The Scorpions got the tying and winning runs into scoring position with a two-out double steal but couldn’t get the clutch hit and fell short, 7-6, to lose their third straight game.
Four Nationals appeared in the game:
- Israel Pineda (pictured below) caught the game, batted 5th, and ended his hitless streak with two singles and two RBI in four trips to the plate. No word on why he chose to challenge the 1B coach to a thumb wrestling match 😉
- Robert Hassell moved down to 8th in the lineup but stayed in RF. He singled, walked, and drove in two.
- Trey Lipscomb was the No. 9 hitter and went 0-for-4 with a run scored. He had a putout and an assist while playing 3B.
- Jack Sinclair (pictured above) was roughed up for two runs in the 8th on two hits and two walks. He struck out two.
Scottsdale falls to 3-3-1 with the loss, which ESPN has learned is a .500 record. The Scorpions host the Saguaros tonight in Scottsdale.
The 2023 DSL Nationals
With all the turmoil and turnover in the front office, it’s a fool’s errand to make any extrapolations as to what the future holds. We correctly predicted in this space that most of the 2021 team would repeat in 2022 but did not venture to guess that the 2023 team would be so new.
There were just eight holdovers from the 2022 squad. After a DSL-worst 11-39 campaign in 2023, the question that must be begged: Did the Nats give up too soon on some of those guys? Not that there’s an acceptable answer to that question. All we have to go on are boxscores, which are only as good as the scorekeeper.
As the old saw goes, if the best thing you can say about a prospect is his age then he probably isn’t a prospect. To that end, this past summer’s D-Nats “bats” were the second-youngest in the league at 17.2 (vs. 17.7). Offensively, they were the worst (3.19 R/G vs. 5.45).
Conversely, the D-Nats arms were both slightly worse than the norm (5.88 vs. 5.45) and slightly older (18.7 vs. 18.6). As you might imagine with such a young group of position players, the defense was 4th worst in the league (.942 FA vs .956) though just like the ’22 backstops, the catchers were above-average at throwing out baserunners (31% vs. 28%) on an average number of steal attempts (124 vs. 119).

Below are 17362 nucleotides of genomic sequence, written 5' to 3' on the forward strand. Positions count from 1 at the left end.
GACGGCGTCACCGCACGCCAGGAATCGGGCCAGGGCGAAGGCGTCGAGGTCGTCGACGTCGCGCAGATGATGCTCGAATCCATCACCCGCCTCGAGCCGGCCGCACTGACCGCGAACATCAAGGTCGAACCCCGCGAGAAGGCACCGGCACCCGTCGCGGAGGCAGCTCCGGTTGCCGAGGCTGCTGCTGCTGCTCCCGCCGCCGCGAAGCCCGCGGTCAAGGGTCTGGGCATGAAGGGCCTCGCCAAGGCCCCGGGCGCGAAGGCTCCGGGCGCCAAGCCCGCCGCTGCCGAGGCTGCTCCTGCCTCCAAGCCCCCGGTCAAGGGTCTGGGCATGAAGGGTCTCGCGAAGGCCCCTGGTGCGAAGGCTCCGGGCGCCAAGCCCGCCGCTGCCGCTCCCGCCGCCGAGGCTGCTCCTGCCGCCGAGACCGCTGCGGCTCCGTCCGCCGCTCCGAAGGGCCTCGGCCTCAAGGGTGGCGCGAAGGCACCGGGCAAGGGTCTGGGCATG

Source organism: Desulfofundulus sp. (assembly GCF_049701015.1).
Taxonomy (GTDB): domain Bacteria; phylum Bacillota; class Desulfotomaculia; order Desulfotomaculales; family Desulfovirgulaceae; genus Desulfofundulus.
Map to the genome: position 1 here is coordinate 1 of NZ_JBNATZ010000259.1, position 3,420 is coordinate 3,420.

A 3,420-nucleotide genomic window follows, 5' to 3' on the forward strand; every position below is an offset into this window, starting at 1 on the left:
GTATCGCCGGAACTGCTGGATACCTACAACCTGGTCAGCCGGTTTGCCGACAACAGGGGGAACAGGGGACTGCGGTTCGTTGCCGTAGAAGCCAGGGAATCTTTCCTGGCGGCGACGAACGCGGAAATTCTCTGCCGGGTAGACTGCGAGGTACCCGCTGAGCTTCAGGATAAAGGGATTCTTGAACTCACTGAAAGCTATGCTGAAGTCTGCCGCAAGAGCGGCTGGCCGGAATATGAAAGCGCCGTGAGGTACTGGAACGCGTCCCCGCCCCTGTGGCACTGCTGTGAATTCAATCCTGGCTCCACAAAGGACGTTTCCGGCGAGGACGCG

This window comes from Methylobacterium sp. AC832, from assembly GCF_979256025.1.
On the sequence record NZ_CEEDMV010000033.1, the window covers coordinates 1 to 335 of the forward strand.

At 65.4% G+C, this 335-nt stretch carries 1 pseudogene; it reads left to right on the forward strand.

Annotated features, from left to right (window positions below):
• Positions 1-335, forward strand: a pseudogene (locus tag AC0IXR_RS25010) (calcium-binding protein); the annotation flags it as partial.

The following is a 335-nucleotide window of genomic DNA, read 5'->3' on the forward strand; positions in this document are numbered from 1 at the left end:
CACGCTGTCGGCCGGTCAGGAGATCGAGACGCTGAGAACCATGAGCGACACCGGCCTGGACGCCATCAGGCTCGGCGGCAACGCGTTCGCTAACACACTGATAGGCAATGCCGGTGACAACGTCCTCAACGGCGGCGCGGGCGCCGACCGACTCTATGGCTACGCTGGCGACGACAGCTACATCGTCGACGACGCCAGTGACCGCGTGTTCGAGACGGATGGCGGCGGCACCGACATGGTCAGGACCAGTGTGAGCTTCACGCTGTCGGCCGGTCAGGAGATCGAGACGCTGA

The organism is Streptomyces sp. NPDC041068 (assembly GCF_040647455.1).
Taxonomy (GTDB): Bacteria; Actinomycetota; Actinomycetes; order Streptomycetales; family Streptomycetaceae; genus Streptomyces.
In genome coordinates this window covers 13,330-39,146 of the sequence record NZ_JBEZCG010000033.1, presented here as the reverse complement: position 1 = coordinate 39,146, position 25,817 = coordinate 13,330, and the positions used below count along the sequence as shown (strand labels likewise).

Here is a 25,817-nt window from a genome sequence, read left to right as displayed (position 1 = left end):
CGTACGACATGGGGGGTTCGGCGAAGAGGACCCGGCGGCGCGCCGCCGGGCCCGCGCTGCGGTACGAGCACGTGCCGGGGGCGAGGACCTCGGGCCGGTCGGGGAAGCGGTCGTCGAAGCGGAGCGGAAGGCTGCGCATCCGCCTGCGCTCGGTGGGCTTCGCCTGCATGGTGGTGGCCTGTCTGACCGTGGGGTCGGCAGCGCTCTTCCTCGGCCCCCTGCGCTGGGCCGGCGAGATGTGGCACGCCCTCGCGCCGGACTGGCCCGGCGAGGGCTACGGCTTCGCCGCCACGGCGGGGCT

As always, we close out with the obligatory Top 5’s…
|TOP 5 BATS||TOP 5 ARMS|
|1. 17-y.o. Carlos Batista, OF
.256 GPA, 30SB, 26R
|1. 19-y.o. Angel Roman, RHRP
1-1, 2 SV; 3.20/3.44/1.04, 1.6 BB/9IP, 7.3 K/9IP in 27⅓ IP (15G)
|2. 17-y.o. Carlos Tavares, 1B
.246 GPA, .986 FA
|2. 18-y.o. Angel Pena, RHRP
2-0, 0 SV; 3.07/3.50/1.04, 11.7 K/9IP in 14⅔ IP (9G)
|3. 17-y.o. Eikel Joaquin, 2B/3B
.235 GPA, 20E in 44G
|3. 17-y.o. Leuris Portorreal, RHSP
1-3, 0 SV; 4.79/4.01/1.37, 2.5 BB/9IP, 7.3 K/9IP in 35⅔ IP (11GS)
|4. 17-y.o. Andy Acevedo, CF
.197 GPA, 23SB, 22R in 47G
|4. 19-y.o. Ramon Cuevas, RHRP
3.44/4.10/1.24, 2.9 BB/9IP, 7.2 K/9IP in 34 IP (14G)
|5. 17-y.o. Jermaine Maricuto, DH/1B/C
.194 GPA, 0 XBH
|5. 19-y.o. Reilin Ramirez, RHRP
3.26/4.51/1.58, 5.0 BB/9IP in 30⅓ IP (14G, 5GS)
Obviously, there are no honorable mentions – if anything I prolly should drop this to a single list of five. It’s a little disturbing to see so many pitchers averaging less than a strikeout per inning in an era where that’s just average. Folks interested in seeing the full team’s statistics can find them here.